Try it out

General Election Maps for 2015


When I first moved to UCL CASA back in 2010, the first online map I created from scratch was one showing swings in the general election that year. So it seemed fitting to update the old code with the data from the 2015 general election, which took place last week. You can see the resulting maps here – use the dropdowns to switch between headline swing, winner, second places, turnout % variations, majorities, political colour and individual party votes and X-to-Y swings.

Screen Shot 2015-05-11 at 15.09.08

My style of Javascript coding back in 2010 was – not great. I didn’t use JQuery or event AJAX, choosing instead to dump the results of the database query straight into the Javascript as the page was loaded in, using PHP. I was also using OpenLayers 2, which required some rather elaborate and unintuitive coding to get the colours/shapes working. My custom background map was also rather ugly looking. You can see what the map looked like in this old blog post. I did a partial tidyup in 2013 (rounded corners, yay!) but kept the grey background and slightly overbearing UI.

Now, in 2015, I’ve taken the chance to use the attractive HERE Maps background map, with some opacity and tinting, and tidied up the UI so it takes up much less of the screen. However, I decided to leave the code as OpenLayers 2 and not AJAX-ify the data load, as it does work pretty well “as is”. The constituency boundaries are now overlaid as a simplified GeoJSON (OL 2 doesn’t handle TopoJSON). For my time map, I was using OL 3 and TopoJSON. Ideally I would combine the two…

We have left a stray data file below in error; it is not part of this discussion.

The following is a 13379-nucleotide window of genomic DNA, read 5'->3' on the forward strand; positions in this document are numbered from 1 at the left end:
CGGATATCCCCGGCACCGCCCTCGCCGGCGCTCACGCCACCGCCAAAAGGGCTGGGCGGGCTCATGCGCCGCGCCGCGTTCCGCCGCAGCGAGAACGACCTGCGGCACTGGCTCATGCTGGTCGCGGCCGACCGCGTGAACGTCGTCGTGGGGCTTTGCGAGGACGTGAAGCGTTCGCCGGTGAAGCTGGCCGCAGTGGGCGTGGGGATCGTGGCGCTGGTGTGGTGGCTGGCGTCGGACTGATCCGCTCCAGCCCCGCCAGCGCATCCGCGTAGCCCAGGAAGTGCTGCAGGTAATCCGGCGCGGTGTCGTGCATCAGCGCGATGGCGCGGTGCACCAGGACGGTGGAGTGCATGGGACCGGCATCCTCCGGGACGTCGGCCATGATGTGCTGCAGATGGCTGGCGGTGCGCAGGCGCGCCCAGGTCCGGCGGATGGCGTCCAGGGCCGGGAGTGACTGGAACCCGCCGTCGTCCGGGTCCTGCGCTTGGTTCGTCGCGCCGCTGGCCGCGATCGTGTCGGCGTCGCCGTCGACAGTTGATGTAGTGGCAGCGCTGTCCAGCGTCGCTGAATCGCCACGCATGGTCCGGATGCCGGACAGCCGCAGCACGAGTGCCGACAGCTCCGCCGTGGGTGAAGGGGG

Link to the interactive maps.


Street Trees of Southwark

Above is an excerpt of a large, coloured-dot based graphic showing the locations of street trees in Rotherhithe, part of the London Borough of Southwark in London, as released by them to the OpenStreetMap database back in 2010. You can download the full version (12MB PDF). Street trees are trees on public land managed by LB Southwark, and generally include lines of trees on the pavements of residential streets, as well as in council housing estates and public parks. By mapping just the trees, the street network and park locations are revealed, due to their linear pattern or clumping of many types of trees in a small area, respectively. Trees of the same genus have the same colour, on this graphic.